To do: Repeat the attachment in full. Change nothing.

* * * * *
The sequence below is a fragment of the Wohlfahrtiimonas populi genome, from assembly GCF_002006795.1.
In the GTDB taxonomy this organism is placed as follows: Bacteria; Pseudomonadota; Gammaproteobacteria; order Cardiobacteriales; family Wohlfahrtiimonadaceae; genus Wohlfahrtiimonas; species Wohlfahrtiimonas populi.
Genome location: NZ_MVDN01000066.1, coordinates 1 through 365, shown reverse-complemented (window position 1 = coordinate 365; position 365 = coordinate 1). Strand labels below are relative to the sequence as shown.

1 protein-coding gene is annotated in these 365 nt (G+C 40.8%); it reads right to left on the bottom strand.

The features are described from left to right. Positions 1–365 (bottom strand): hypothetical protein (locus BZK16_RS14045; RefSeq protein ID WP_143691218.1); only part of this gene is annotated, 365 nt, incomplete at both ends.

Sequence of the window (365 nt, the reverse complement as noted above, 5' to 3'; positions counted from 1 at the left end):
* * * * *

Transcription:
The sequence below is a fragment of the Wohlfahrtiimonas populi genome, from assembly GCF_002006795.1.
In the GTDB taxonomy this organism is placed as follows: Bacteria; Pseudomonadota; Gammaproteobacteria; order Cardiobacteriales; family Wohlfahrtiimonadaceae; genus Wohlfahrtiimonas; species Wohlfahrtiimonas populi.
Genome location: NZ_MVDN01000066.1, coordinates 1 through 365, shown reverse-complemented (window position 1 = coordinate 365; position 365 = coordinate 1). Strand labels below are relative to the sequence as shown.

1 protein-coding gene is annotated in these 365 nt (G+C 40.8%); it reads right to left on the bottom strand.

The features are described from left to right. Positions 1–365 (bottom strand): hypothetical protein (locus BZK16_RS14045; RefSeq protein ID WP_143691218.1); only part of this gene is annotated, 365 nt, incomplete at both ends.

Sequence of the window (365 nt, the reverse complement as noted above, 5' to 3'; positions counted from 1 at the left end):